The province of Quebec, with Montreal at lower center; image from Google Earth. James Bay and Hudson Bay at top left, Gulf of St Lawrence at far right, center.
A storm is coming.
I walked to work today, knowing it may be the last chance for a few days to walk quickly and easily on bare sidewalks. The sky is grey, low; the temperature just below freezing; the air slightly damp and still. Even without a weather report, northerners like me would be likely to say, "feels like it's going to snow."
Along Avenue Mont-Royal, I passed the jewelry shop where the bare fingers of a white mannequin waited for their ten o'clock adornment; past the bakery, always closed on Mondays, the librairie with its window display of mandala coloring books and blank notebooks covered in Italian papers, and stopped in at the Intermarché to buy a can of tuna for lunch. At the light I turned left and walked up Papineau, a wide boulevard full of commuter traffic, past the earnest early-morning exercisers on their treadmills at EnergieCardio, and through a zone of abandoned buildings, boarded up and pasted with film posters. There was an empty lot filled with snow and faced by a chain-link fence and a tangle of city barricades, the sort that get put up when there's a street closure for a march or a race, each bearing a vertical sign with the city's name and logo. Suddenly - was it that unexpected expanse of snow? the slight but insistent wind that I'd begun to feel after turning north? -- I felt the city not as a self-contained zone of urban activity, but as a vulnerable fortress set in a wild, raw landscape surrounding it on all sides. I immediately thought of the early French settlers, building a literal fortress near the river, the walls of which still remain: while it may have protected them from angry Hurons it certainly didn't do much against the harsh winters, except to give the colonists a place to huddle together with some protection from the wind.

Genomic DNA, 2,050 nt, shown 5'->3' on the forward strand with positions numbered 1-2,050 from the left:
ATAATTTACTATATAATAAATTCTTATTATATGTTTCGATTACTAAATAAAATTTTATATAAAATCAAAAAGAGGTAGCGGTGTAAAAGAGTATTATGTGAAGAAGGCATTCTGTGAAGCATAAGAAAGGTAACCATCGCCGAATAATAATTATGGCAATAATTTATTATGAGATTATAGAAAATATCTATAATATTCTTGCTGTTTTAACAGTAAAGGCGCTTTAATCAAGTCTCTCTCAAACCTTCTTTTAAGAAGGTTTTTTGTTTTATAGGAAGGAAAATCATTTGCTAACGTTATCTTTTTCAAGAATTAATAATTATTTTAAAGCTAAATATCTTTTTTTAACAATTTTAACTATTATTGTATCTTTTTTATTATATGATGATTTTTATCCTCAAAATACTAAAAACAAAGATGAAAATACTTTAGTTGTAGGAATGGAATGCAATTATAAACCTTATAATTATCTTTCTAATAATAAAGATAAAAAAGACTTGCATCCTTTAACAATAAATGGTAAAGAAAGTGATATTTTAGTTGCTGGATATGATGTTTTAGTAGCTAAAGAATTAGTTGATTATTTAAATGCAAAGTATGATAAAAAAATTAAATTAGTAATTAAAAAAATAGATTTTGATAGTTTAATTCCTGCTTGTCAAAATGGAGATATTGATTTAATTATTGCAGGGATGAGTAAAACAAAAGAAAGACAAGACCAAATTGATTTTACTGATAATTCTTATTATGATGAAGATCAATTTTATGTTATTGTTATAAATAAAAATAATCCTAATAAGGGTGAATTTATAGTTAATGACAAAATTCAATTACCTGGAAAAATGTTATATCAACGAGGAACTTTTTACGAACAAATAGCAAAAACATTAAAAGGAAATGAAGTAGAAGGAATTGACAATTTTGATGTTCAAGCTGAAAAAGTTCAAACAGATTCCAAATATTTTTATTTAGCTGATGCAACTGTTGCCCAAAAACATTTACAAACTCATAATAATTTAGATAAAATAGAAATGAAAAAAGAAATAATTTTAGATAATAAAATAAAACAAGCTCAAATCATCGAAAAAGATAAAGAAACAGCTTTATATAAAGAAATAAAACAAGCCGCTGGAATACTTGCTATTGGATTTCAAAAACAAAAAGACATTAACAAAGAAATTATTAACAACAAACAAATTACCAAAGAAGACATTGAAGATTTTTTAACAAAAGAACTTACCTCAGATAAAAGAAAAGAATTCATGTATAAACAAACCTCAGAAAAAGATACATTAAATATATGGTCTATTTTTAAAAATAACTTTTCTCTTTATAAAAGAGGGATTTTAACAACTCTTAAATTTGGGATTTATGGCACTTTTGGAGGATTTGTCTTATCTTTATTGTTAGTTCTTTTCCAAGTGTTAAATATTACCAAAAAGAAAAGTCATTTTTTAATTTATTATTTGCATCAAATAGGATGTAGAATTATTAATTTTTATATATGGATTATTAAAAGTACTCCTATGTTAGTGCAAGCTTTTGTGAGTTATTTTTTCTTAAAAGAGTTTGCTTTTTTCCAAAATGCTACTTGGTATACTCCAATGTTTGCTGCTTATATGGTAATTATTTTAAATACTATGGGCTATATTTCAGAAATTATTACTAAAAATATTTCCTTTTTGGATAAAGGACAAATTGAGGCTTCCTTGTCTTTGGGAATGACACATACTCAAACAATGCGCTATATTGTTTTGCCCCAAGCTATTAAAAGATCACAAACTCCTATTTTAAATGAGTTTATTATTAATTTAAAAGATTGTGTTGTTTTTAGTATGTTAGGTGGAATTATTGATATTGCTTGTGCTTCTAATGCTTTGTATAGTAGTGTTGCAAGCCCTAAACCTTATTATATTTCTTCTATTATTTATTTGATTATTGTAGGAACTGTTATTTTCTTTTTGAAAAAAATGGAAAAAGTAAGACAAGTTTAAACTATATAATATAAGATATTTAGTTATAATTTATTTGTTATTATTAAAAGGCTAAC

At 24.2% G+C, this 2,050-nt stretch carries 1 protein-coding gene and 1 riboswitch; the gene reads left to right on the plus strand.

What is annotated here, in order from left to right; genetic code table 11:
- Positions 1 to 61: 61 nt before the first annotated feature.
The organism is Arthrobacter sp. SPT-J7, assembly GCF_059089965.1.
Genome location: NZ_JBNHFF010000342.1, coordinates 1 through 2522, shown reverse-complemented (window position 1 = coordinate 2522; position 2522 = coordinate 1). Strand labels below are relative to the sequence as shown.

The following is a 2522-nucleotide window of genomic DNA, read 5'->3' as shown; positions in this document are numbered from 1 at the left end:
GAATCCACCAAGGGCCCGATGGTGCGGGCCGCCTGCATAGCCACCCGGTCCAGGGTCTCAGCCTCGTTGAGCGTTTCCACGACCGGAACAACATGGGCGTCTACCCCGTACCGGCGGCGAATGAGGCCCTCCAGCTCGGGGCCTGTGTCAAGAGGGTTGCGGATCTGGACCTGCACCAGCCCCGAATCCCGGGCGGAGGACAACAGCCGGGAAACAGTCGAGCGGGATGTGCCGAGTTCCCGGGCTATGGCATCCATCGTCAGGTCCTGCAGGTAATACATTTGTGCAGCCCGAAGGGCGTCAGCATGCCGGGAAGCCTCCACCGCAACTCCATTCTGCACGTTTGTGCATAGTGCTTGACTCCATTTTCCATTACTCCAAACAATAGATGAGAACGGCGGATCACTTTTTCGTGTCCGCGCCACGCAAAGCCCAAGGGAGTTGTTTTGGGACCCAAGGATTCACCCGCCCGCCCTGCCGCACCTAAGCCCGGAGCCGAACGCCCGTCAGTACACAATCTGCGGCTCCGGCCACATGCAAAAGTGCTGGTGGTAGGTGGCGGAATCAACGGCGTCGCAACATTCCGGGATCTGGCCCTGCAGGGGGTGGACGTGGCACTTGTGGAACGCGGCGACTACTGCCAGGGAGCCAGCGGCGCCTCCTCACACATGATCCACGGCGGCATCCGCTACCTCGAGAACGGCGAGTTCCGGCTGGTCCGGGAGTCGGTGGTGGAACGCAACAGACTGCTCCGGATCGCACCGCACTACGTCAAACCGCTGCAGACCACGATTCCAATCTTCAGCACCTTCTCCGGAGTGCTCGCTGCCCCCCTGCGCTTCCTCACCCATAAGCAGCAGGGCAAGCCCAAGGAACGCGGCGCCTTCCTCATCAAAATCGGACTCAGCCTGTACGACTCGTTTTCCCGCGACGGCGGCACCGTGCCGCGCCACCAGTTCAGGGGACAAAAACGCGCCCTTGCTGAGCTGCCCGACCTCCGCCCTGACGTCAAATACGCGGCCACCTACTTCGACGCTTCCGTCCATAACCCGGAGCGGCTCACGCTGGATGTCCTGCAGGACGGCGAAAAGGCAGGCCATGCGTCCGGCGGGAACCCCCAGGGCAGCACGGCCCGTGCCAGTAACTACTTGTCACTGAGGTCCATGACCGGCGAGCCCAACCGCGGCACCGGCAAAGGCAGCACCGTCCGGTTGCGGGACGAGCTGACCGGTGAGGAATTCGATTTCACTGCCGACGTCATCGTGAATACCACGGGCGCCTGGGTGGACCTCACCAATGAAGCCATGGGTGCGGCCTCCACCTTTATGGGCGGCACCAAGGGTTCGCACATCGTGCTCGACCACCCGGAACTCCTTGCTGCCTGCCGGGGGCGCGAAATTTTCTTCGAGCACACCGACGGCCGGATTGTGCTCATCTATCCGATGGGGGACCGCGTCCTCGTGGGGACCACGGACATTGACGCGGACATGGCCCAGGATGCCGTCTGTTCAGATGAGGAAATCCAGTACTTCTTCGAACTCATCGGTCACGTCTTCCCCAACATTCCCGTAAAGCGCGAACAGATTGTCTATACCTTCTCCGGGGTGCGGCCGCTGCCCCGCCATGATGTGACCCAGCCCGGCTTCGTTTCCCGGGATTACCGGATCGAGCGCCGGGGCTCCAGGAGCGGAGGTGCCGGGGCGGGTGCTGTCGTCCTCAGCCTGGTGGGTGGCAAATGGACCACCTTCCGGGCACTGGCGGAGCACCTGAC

I thought of other cities I love: Reykjavik, with no defense but evacuation, should Katla erupt; Mexico City, surrounded by volcanoes and devastated by the huge earthquake in 1985; New York, deluged by hurricane Sandy and vulnerable to rising ocean levels. Human beings have tried so valiantly to protect themselves from outside threats, all through history, whether it's by making walls or vaccines. Here, in the big cities, there is an illusion, maintained by concrete and glass and steel -- the mountains and valleys of our own construction that we populate and animate by artificial light and constant movement -- that we are in control, that this, not nature, is the true reality. Perhaps it's an illusion easier to perpetuate in more populated areas with gentler climates, where an entire life can be lived without venturing into life-threatening wildness, or even driving through it. Are far-northern cities and societies different, I wondered? Why have Canada and the Scandinavian countries committed themselves to such a high level of social welfare for their citizens? Is it merely wealth, or does something else, perhaps more elemental, contribute to a collectivist mentality? An awareness, chilled into our bones, that beyond this outpost are the vast forest and frozen tundra, the bears and the wolves, the unchecked arctic wind, the iceberg sea?